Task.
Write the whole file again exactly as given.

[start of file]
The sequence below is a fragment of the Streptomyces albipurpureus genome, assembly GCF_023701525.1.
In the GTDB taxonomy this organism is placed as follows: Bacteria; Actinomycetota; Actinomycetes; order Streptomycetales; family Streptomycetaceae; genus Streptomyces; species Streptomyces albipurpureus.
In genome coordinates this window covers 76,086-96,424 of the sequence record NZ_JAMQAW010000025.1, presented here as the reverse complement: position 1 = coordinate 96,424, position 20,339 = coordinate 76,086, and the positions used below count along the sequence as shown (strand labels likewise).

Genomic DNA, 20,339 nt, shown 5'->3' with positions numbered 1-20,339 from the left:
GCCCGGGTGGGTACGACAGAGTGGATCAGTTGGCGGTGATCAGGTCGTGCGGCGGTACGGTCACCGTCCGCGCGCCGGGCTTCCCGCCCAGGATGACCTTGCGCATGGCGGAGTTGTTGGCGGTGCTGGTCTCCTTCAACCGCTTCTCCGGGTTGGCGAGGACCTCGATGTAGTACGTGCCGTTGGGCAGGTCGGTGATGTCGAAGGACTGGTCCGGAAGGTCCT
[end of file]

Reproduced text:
The sequence below is a fragment of the Streptomyces albipurpureus genome, assembly GCF_023701525.1.
In the GTDB taxonomy this organism is placed as follows: Bacteria; Actinomycetota; Actinomycetes; order Streptomycetales; family Streptomycetaceae; genus Streptomyces; species Streptomyces albipurpureus.
In genome coordinates this window covers 76,086-96,424 of the sequence record NZ_JAMQAW010000025.1, presented here as the reverse complement: position 1 = coordinate 96,424, position 20,339 = coordinate 76,086, and the positions used below count along the sequence as shown (strand labels likewise).

Genomic DNA, 20,339 nt, shown 5'->3' with positions numbered 1-20,339 from the left:
GCCCGGGTGGGTACGACAGAGTGGATCAGTTGGCGGTGATCAGGTCGTGCGGCGGTACGGTCACCGTCCGCGCGCCGGGCTTCCCGCCCAGGATGACCTTGCGCATGGCGGAGTTGTTGGCGGTGCTGGTCTCCTTCAACCGCTTCTCCGGGTTGGCGAGGACCTCGATGTAGTACGTGCCGTTGGGCAGGTCGGTGATGTCGAAGGACTGGTCCGGAAGGTCCT